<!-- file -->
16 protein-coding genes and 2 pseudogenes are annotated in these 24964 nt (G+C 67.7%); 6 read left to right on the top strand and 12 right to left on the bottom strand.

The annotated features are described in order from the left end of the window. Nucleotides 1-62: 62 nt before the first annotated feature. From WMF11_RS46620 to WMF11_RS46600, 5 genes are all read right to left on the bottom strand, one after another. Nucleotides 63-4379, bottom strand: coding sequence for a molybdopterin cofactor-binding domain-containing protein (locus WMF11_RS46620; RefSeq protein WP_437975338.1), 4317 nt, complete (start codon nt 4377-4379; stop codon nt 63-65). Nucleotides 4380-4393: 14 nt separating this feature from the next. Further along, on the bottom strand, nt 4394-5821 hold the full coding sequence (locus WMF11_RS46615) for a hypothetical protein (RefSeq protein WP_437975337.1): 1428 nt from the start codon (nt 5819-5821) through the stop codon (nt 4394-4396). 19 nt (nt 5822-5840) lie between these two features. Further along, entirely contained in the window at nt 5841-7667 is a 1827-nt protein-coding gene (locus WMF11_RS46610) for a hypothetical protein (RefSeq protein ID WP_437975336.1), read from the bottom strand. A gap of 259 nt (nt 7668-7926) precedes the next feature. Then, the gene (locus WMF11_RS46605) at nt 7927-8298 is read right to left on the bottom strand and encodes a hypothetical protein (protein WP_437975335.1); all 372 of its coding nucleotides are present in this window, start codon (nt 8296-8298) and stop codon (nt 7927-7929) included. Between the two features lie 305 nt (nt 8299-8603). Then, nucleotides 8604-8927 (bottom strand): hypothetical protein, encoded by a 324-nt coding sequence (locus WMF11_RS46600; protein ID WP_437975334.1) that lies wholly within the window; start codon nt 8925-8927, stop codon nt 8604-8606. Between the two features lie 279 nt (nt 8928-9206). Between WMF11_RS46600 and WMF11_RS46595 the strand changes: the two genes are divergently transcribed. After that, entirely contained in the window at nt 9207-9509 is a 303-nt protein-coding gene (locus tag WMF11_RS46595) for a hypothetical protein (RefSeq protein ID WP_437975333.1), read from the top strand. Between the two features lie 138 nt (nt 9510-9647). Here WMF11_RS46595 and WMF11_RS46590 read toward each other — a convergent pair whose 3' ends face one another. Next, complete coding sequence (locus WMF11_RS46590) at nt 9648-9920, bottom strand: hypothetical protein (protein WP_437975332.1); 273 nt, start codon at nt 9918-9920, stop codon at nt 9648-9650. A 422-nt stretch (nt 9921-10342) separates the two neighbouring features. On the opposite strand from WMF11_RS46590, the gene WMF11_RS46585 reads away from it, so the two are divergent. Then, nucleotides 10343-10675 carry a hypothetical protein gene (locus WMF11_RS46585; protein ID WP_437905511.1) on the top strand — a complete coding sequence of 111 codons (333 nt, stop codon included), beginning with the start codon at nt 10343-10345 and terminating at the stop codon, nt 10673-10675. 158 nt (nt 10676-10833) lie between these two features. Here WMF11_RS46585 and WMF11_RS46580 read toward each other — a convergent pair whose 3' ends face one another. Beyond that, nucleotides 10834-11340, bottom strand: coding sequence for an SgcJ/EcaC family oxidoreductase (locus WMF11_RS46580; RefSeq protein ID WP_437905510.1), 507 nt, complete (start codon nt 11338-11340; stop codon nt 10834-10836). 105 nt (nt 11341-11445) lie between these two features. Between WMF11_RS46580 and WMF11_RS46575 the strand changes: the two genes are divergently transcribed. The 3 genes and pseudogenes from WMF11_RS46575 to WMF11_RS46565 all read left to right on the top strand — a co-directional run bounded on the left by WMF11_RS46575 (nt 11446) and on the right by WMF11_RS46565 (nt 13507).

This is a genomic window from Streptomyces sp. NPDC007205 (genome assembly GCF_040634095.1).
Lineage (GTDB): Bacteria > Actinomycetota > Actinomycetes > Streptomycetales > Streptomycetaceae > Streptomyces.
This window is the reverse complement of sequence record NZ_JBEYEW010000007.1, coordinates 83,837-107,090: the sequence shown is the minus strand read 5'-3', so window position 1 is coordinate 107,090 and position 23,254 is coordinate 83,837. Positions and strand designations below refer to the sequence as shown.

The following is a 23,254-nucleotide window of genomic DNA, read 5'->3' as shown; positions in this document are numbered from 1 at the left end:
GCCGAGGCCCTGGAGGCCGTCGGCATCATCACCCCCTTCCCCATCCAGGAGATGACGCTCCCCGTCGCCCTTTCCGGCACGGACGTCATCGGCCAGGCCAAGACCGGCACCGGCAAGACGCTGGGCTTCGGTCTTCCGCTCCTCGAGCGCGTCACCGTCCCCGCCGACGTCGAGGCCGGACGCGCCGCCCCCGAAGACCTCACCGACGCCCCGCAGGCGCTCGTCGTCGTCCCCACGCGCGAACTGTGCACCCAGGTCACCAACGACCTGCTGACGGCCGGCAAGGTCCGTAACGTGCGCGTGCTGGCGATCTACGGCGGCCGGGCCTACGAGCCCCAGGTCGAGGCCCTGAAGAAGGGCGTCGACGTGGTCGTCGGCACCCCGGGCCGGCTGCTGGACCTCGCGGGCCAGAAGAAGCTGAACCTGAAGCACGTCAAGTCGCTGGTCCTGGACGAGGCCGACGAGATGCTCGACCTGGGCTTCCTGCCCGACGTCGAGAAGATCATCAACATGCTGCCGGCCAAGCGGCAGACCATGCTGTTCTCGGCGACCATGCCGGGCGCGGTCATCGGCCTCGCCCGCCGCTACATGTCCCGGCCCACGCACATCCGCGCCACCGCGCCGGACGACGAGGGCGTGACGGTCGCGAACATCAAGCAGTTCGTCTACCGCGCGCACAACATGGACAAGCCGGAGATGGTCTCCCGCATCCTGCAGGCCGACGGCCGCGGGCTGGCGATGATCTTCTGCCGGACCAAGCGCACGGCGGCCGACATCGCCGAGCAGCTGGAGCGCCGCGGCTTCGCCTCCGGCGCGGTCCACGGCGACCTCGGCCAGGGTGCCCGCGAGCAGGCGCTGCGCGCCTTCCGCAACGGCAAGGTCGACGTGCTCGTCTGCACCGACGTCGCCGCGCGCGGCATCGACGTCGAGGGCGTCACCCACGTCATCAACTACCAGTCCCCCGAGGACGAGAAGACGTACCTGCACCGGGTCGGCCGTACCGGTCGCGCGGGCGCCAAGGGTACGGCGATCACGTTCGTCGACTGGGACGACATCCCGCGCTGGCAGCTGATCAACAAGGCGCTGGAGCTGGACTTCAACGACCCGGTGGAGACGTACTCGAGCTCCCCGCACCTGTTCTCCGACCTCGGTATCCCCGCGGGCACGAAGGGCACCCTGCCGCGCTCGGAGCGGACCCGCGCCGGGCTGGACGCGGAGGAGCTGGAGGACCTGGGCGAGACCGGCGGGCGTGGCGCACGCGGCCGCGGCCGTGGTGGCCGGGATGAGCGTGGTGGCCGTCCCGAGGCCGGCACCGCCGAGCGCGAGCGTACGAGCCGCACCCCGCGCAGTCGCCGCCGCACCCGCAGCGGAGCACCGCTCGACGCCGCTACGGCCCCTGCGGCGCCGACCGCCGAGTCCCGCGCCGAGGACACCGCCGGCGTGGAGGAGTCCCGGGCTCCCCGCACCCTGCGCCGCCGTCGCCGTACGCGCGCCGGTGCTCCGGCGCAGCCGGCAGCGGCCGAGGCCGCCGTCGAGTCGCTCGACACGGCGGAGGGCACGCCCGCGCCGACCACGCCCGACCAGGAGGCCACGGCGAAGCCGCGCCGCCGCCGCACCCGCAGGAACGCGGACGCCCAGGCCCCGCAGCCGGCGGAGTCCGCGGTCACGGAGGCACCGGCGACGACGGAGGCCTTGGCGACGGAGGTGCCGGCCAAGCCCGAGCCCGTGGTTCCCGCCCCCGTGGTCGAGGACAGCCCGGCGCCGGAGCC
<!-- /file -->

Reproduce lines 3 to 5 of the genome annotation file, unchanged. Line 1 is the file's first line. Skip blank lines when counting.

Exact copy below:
This is a genomic window from Streptomyces sp. NPDC007205 (genome assembly GCF_040634095.1).
Lineage (GTDB): Bacteria > Actinomycetota > Actinomycetes > Streptomycetales > Streptomycetaceae > Streptomyces.
This window is the reverse complement of sequence record NZ_JBEYEW010000007.1, coordinates 83,837-107,090: the sequence shown is the minus strand read 5'-3', so window position 1 is coordinate 107,090 and position 23,254 is coordinate 83,837. Positions and strand designations below refer to the sequence as shown.